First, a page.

Poll: Only 26 Percent of Democrats Want Biden To Run in 2024
Majorities of Republicans and Democrats reject both Trump and Biden as 2024 candidates. If another presidential contest between Joe Biden and Donald Trump ends up happening, many Americans—including large numbers of Democrats and Republicans—won’t be pleased. New polls suggest that a majority of Democrats don’t want Biden as their party’s nominee and a majority of Republicans would rather have someone other than Trump.
Both findings come from the latest New York Times/Siena College poll, a survey of 849 registered voters conducted July 5-7. The poll found Biden came out on top in a potential rematch with Trump, but the spread between the two candidates—44 percent to 41 percent—is less than the poll’s sampling error of plus or minus four percentage points.
Interestingly, Democrats were more likely to vote for Biden in a Trump-Biden contest than Republicans were likely to vote for Trump, but Republican attachment to Trump was stronger than Democratic attachment to Biden.
Overall, 49 percent of the Republican voters surveyed said they preferred Trump to other hypothetical candidates in a five-way matchup. Only 26 percent of the Democratic voters polled said they would like to see Biden as their party’s 2024 presidential nominee.
Among younger Democratic voters, support for Biden was even lower, with a whopping 94 percent saying they want someone other than Biden. Younger Republican voters were less supportive of Trump, too, but the gap was not as wide, with 59 percent of respondents under 30 saying they would vote against him in a Republican primary.
After Trump, the most popular potential presidential candidate among Republicans was Florida Gov. Rick DeSantis. In a hypothetical 2024 primary matchup between Trump, DeSantis, and four others, 25 percent of Republican respondents overall (and 32 percent of college-educated Republicans) preferred DeSantis. Only 7 percent preferred Texas Sen. Ted Cruz, 6 percent preferred former Vice President Mike Pence, and 6 percent preferred former South Carolina Gov. Nikki Haley.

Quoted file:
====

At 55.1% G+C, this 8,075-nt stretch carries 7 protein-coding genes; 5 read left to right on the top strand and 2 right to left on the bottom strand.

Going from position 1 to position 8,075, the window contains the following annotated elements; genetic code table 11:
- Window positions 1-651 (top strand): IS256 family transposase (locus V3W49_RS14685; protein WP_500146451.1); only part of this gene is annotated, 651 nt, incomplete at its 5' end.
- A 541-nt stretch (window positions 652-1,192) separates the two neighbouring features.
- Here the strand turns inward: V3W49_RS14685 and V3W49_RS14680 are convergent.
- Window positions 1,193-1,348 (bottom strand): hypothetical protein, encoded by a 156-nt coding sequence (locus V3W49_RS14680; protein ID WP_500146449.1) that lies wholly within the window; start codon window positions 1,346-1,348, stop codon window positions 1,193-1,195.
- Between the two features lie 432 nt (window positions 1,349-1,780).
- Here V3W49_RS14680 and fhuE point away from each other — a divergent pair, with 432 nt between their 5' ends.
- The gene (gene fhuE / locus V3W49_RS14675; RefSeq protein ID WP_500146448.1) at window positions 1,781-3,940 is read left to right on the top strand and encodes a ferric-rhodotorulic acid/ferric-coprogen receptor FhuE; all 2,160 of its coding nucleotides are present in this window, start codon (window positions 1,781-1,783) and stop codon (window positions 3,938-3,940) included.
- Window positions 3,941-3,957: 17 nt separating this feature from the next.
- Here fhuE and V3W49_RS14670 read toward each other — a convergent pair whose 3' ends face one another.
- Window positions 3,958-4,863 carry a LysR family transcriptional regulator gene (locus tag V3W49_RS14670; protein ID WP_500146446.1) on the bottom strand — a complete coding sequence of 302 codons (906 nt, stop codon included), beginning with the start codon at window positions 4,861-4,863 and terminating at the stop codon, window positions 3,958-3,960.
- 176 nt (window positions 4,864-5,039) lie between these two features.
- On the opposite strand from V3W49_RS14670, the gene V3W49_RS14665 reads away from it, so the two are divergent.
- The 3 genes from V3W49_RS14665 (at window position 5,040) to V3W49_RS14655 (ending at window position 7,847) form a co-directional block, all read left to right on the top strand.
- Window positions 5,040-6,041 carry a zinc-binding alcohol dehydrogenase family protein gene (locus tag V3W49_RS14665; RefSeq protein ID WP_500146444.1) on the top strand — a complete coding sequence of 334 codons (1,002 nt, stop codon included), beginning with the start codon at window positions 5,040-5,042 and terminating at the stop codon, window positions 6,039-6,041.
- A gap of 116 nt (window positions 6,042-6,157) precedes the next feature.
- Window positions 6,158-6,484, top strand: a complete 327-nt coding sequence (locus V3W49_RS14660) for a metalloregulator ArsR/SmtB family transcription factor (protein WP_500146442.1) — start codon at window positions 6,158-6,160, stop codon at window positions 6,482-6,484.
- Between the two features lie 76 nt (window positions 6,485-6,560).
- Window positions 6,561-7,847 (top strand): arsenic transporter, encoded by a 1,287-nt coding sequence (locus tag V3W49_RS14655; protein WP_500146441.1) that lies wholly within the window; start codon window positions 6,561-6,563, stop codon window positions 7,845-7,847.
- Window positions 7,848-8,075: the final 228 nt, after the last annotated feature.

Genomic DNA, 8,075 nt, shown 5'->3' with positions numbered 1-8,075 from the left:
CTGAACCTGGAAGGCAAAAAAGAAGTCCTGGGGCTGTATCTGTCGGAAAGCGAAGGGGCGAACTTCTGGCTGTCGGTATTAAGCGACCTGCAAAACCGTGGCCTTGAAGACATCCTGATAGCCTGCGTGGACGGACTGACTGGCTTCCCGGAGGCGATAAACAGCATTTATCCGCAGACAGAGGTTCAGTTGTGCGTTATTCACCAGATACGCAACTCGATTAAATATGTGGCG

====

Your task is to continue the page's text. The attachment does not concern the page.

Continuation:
So, a slight majority of Republican primary voters would vote for someone other than Trump, but as of now Trump still beats any single competitor by a lot.
“The survey suggests that Mr. Trump would not necessarily enter a primary with an insurmountable advantage over rivals like Mr. DeSantis,” writes the Times‘ Michael C. Bender. “His share of the Republican primary electorate is less than Hillary Clinton’s among Democrats was at the outset of the 2016 race, when she was viewed as the inevitable front-runner, but ultimately found herself embroiled in a protracted primary against Senator Bernie Sanders of Vermont.”
If Biden and Trump do face off again in 2024, a not-insignificant percentage of Republicans may not vote for Trump. In the New York Times/Siena College poll, 7 percent of Republican respondents said they would vote for Biden, 2 percent said they would vote for another candidate, and 4 percent said they wouldn’t vote.
In total, only 85 percent of Republican respondents said they would vote for Trump in a Trump-Biden contest. Ninety-two percent of Democratic respondents said they would vote for Biden in this scenario (4 percent said they would vote for Trump, 2 percent said they would vote for another candidate, and 2 percent said they would not vote at all).
But that doesn’t mean most Democrats are thrilled with the prospect of Biden being their party’s presidential candidate again in 2024. Sixty-four percent said they hope the Democratic Party will nominate someone else in 2024.
Biden’s age was the number one reason Democratic respondents cited for rejecting him, with 33 percent saying this was the key reason they would prefer another nominee. Age was followed closely by job performance (32 percent). Only 10 percent said it’s because he is “not progressive enough” and 4 percent cited concerns over his ability to win.
Article from Reason.com